Monday, January 4, 2010

"Science is an absolute failure!"

I'm not actually quoting anyone.  But that does seem to be the underlying attitude fuelling many of the past decade's advances in the forces against skepticism.

Looking back at my life, I see a promise in entertainment and popular media that life is going to be vastly better in the future.

I don't specifically target The Jetsons - the Jetsons took place in 2062, we still have half a decade before the future of robot housemaids and flying cars fails to manifest according to schedule.  But somehow the Jetsons seems to symbolize the failures of the world around us to live up to fiction.

Hey, it's the future folks!  It's 2010 - "The Year We Make Contact."  How much of the promise of technology in that film - let alone it's predecessor, now 9 years out of date - has failed to manifest?  Well, you might as well say "all of it."

This is to say nothing of the many widely mocked 50s era "World of Tomorrow" type films where for as many near hits, there are as many or more ridiculous misses, all made the more amusing by the dated aesthetics.

The institutions of science have over the decades exacerbated the feeling of disappointment by over-selling the potential of the future, making implied promises that could not be lived up to.

I am being unfair to "science" here.  As much as it was the towers of research that wrote cheques that reality could not honour, it was media that over-represented it, and the common man who all too eagerly believed what they were told.  Perhaps scientists and their organizations hubristically failed to correct the perceptions, and in that they are culpable in the failures.  But the point is that people - everyday people - got the wrong message, and they can't be held solely responsible.

I graduated from high-school in 1987.  I fully expected that by now we would have been back to the moon - indeed, maybe I'd have the opportunity to live on the moon myself.  As it is, the best I could possibly do is a six minute trip beyond the Karman Line, and that only if I can dig deep in the pockets to the tune of 200 grand.  I figured that by now all cars would be electric, and computer controlled.  We've only barely got to the point where electric cars are at all viable.  I suppose skype has provided me with a video-phone, but boy is it cranky.  But even when I move into my state of the art new apartment next week I'm not going to be able to tell the (literal) home computer to turn on the lights, start dinner, give me my messages and put on my favourite TV show.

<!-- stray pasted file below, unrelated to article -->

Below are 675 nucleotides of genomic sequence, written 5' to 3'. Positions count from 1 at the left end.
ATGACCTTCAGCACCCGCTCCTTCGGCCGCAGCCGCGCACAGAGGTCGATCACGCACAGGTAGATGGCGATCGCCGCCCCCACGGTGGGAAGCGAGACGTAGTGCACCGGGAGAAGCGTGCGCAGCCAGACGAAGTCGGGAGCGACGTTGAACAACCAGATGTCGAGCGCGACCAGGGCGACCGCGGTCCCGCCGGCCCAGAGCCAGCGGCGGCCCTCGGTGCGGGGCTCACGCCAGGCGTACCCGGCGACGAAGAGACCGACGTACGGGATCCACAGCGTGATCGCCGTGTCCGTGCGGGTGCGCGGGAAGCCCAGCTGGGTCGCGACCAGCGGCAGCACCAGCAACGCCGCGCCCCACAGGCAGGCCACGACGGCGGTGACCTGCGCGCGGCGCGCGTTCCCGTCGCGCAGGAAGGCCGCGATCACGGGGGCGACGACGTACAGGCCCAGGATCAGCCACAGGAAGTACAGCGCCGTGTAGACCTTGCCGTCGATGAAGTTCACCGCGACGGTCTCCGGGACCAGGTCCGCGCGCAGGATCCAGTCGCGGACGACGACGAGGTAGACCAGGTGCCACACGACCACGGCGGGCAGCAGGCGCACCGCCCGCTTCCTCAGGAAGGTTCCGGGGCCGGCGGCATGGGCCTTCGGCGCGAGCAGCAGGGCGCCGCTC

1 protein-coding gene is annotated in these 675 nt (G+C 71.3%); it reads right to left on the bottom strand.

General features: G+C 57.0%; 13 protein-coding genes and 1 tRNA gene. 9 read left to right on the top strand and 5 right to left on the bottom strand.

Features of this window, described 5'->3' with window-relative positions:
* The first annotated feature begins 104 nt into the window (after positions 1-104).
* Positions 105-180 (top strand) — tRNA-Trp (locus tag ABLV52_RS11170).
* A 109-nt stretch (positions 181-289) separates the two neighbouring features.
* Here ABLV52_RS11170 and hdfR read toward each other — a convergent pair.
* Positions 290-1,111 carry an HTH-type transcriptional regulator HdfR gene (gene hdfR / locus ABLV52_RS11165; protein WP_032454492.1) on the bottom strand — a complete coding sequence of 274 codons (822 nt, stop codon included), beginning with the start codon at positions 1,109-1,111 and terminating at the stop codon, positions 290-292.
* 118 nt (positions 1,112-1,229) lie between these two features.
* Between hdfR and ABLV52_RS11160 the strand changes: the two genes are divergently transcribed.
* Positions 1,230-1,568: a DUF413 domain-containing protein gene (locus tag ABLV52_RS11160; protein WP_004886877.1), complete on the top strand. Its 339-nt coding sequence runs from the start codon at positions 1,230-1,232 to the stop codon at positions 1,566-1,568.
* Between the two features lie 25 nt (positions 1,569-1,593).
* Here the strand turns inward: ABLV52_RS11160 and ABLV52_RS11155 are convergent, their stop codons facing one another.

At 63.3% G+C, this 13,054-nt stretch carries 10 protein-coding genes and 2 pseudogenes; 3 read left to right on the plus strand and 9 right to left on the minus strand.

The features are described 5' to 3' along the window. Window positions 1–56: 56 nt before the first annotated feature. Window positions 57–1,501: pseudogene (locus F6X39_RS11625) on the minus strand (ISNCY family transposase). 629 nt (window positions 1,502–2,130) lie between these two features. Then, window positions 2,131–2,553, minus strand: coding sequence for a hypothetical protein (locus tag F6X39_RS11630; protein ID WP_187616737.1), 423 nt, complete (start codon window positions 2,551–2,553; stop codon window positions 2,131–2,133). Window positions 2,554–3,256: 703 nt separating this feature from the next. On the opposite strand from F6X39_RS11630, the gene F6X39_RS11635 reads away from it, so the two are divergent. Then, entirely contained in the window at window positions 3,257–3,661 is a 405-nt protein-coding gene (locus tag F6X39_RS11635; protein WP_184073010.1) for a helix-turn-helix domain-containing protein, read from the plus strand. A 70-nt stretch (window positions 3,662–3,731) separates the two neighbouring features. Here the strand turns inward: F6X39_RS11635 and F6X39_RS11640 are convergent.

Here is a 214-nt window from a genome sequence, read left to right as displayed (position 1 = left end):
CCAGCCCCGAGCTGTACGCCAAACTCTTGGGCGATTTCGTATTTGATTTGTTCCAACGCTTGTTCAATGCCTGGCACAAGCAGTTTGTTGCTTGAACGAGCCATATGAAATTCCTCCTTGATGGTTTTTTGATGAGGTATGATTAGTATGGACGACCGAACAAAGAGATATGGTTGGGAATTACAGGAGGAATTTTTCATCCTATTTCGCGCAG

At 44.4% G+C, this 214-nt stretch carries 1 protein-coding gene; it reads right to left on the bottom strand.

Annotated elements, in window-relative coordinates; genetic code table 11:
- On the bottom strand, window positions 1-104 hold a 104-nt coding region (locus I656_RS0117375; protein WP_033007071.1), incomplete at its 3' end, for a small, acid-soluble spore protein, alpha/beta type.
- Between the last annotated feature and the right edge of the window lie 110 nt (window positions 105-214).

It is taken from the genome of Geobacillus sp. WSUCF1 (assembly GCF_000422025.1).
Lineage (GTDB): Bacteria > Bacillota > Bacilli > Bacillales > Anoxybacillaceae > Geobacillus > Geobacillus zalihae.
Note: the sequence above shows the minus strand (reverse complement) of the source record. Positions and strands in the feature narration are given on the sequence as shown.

I recall with great clarity the day in grade 9 physical education, when we were doing a sit down class on anatomy my teacher, Mr Foster, informed us with absolute authority that by the time we were forty (that's this past year) that "every organ in the body will be able to be replaced except maybe the brain."  Perhaps his assurance was bouyed by the news - that was the year of Barney Clark.  Obviously Mr. Foster was very wrong - and of course it was silly to expect a high-school gym-teacher to be any real sort of authority on such a subject - but there was no way I was going to grok that at age 13.

Similarly, I think it's safe to say that "we" expected that cancer would be cured by now; that a meal in a pill would be viable; and that we would have extended life expectancy by 20 years. 

Science has failed to live up to these expectations.  It doesn't matter if they were reasonable expectations or not.  It hardly matters that science minded people everywhere know how unreasonable those expectations were, or the prevailing theories as to why and realities that have prevented us from making these achievements.  What has happened instead is that the expectation - or more correctly the percieved failure to meet the expectation - creates in many people's minds another unrealistic perception: that science has failed us and that therefore it is full of shit.

Science medicine hasn't cured everything therefore how can it be trusted?  This serves to help the anti-vax movement, as there is a visceral instinct to buy into the faulty logic that supports the notion that science has failed us.  It plays into the hands of big pharma conspiracy - "why cure a disease when you can make more money selling the drugs that alleviate teh symptoms?"  It feeds the beliefs of creationists and global warming deniers alike.  It coddles the hostile attitude of anti-intellectuals and keeps them warm at night.

We as skeptics are the public advocates of science.  It is our duty to foster a love of science and it's accomplishments.  We are living in the future, and it is our job to take every opportunity to point our the victories of science - especially the mundane victories.  We have Star Trek communicators; we have the ability to shop from the comfort of our couch; virtually anyone has the ability to write a regular column on anything that they feel they have an opinion about; we can access nearly any episode of any TV show we desire on little or no notice; we have taken the teeth out of AIDS and other deadly diseases; we can get directions from anywhere to anywhere while enroute.  The list goes on and on.

1 comment:

  1. Technology and marketing failed. We have the ability to do a lot of star trek (save transporters and warp drives), just most is too expensive to be feasible.

    Science is as rockin' as ever.